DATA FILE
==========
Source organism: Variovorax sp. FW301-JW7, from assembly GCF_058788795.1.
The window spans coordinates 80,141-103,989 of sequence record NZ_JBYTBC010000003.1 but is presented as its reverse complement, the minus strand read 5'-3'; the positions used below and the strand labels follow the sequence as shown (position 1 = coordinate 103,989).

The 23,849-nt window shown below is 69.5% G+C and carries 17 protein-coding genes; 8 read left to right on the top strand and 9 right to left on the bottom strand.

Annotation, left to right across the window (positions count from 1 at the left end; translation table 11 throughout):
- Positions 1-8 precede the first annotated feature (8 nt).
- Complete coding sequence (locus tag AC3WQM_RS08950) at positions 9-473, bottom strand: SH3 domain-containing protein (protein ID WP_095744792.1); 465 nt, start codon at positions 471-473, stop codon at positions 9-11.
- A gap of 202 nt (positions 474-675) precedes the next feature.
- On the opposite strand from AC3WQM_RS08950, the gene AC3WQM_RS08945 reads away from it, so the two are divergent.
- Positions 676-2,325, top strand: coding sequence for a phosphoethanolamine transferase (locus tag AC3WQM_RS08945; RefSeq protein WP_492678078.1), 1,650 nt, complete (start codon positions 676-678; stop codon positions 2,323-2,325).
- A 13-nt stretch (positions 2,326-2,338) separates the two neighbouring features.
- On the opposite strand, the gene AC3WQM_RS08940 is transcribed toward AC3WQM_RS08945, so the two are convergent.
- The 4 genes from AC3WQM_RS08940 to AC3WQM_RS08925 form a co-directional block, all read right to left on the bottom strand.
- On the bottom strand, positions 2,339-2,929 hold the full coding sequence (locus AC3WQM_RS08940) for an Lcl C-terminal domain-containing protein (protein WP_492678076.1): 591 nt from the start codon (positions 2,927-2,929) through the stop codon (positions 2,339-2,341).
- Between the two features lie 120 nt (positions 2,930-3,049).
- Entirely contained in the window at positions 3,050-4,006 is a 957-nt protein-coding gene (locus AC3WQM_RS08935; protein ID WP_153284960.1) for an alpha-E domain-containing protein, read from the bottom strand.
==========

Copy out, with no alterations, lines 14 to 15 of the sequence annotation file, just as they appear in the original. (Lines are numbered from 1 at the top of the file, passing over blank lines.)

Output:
- Between the two features lie 120 nt (positions 2,930-3,049).
- Entirely contained in the window at positions 3,050-4,006 is a 957-nt protein-coding gene (locus AC3WQM_RS08935; protein ID WP_153284960.1) for an alpha-E domain-containing protein, read from the bottom strand.